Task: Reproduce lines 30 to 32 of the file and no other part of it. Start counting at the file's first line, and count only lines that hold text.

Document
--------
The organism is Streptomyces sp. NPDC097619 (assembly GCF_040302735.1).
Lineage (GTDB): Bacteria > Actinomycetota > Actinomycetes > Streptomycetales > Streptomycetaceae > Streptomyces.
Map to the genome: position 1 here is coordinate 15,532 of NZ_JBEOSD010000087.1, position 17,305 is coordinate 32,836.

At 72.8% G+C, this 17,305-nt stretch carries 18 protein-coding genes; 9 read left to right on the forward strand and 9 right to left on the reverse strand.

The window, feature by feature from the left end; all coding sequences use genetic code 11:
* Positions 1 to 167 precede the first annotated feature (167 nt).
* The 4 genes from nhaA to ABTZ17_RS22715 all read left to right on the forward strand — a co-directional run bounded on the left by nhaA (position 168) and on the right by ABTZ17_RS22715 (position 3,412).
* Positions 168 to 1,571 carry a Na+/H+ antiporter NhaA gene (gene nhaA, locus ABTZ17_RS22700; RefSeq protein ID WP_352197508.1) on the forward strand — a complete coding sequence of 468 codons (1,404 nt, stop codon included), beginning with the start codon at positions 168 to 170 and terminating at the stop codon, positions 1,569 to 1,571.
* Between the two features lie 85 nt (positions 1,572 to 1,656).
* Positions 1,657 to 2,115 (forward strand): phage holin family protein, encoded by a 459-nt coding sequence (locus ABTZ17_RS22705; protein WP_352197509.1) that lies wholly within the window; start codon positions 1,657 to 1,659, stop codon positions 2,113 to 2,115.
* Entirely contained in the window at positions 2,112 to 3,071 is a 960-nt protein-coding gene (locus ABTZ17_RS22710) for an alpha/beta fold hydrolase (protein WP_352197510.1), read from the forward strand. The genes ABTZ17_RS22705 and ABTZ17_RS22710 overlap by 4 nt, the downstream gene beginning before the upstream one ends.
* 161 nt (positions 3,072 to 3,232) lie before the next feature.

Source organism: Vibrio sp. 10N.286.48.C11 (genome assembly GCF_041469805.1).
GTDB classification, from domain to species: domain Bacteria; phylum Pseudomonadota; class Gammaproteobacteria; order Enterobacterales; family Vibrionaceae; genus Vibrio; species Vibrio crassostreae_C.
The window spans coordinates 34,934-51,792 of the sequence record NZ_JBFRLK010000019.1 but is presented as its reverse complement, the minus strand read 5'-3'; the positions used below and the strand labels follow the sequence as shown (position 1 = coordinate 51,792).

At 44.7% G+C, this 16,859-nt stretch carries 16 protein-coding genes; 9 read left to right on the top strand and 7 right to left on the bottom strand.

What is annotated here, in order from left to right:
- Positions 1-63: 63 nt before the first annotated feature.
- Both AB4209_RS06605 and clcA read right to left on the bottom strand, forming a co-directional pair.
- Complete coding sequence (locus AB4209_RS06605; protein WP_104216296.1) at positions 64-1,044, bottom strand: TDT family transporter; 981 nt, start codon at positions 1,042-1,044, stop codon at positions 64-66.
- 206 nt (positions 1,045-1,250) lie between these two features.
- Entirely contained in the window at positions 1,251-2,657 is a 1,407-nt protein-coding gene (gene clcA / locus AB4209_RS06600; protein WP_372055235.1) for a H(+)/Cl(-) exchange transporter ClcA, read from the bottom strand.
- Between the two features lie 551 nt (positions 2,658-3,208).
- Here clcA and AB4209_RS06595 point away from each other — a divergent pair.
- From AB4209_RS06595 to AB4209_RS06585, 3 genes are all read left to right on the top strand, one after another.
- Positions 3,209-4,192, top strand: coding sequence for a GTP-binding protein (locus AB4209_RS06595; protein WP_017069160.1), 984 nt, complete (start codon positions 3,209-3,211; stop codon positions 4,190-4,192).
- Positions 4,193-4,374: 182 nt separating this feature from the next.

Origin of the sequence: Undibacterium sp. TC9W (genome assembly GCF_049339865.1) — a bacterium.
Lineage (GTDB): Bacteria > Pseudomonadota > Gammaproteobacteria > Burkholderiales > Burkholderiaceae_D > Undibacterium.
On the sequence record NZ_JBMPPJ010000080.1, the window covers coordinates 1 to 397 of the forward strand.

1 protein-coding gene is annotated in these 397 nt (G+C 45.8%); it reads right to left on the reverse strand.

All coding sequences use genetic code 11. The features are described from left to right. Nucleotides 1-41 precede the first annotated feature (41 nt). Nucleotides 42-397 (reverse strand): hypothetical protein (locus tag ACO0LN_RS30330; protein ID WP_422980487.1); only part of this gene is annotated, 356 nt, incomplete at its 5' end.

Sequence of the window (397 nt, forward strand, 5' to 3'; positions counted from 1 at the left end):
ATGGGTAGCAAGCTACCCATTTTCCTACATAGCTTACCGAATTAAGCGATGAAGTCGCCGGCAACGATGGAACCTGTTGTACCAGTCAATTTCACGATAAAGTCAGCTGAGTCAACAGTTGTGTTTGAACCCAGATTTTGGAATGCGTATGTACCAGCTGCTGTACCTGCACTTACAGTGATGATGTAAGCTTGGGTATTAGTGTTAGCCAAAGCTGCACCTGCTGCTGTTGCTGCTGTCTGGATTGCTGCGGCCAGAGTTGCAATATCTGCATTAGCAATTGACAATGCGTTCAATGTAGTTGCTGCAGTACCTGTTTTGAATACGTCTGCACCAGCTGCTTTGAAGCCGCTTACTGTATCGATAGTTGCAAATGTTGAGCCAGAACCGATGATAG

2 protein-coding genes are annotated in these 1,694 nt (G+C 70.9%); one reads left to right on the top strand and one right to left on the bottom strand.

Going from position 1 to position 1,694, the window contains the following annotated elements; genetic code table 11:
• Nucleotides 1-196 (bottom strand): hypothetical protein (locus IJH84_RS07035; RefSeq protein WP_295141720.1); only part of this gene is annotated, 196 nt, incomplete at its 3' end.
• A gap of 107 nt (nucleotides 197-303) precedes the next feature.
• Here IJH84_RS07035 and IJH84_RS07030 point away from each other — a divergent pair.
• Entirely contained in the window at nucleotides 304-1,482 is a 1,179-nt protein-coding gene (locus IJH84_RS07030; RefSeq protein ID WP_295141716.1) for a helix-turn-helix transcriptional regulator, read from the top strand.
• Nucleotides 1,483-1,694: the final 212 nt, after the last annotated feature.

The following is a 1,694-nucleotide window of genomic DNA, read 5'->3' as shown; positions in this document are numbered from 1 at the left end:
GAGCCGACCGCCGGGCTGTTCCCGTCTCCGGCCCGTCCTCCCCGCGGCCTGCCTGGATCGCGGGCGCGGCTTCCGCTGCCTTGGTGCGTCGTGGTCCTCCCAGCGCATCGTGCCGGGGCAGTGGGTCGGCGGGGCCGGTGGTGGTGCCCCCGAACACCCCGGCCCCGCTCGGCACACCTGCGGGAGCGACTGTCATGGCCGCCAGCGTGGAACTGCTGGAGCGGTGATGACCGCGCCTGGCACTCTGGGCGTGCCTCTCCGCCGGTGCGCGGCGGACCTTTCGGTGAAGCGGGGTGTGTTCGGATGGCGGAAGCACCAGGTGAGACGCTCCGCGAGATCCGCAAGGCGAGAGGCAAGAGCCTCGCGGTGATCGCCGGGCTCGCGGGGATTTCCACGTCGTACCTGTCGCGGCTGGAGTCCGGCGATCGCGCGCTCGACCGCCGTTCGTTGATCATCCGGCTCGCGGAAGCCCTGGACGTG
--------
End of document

On the sequence record NZ_JBMPPJ010000080.1, the window covers coordinates 1 to 397 of the forward strand.

1 protein-coding gene is annotated in these 397 nt (G+C 45.8%); it reads right to left on the reverse strand.

All coding sequences use genetic code 11. The features are described from left to right. Nucleotides 1-41 precede the first annotated feature (41 nt). Nucleotides 42-397 (reverse strand): hypothetical protein (locus tag ACO0LN_RS30330; protein ID WP_422980487.1); only part of this gene is annotated, 356 nt, incomplete at its 5' end.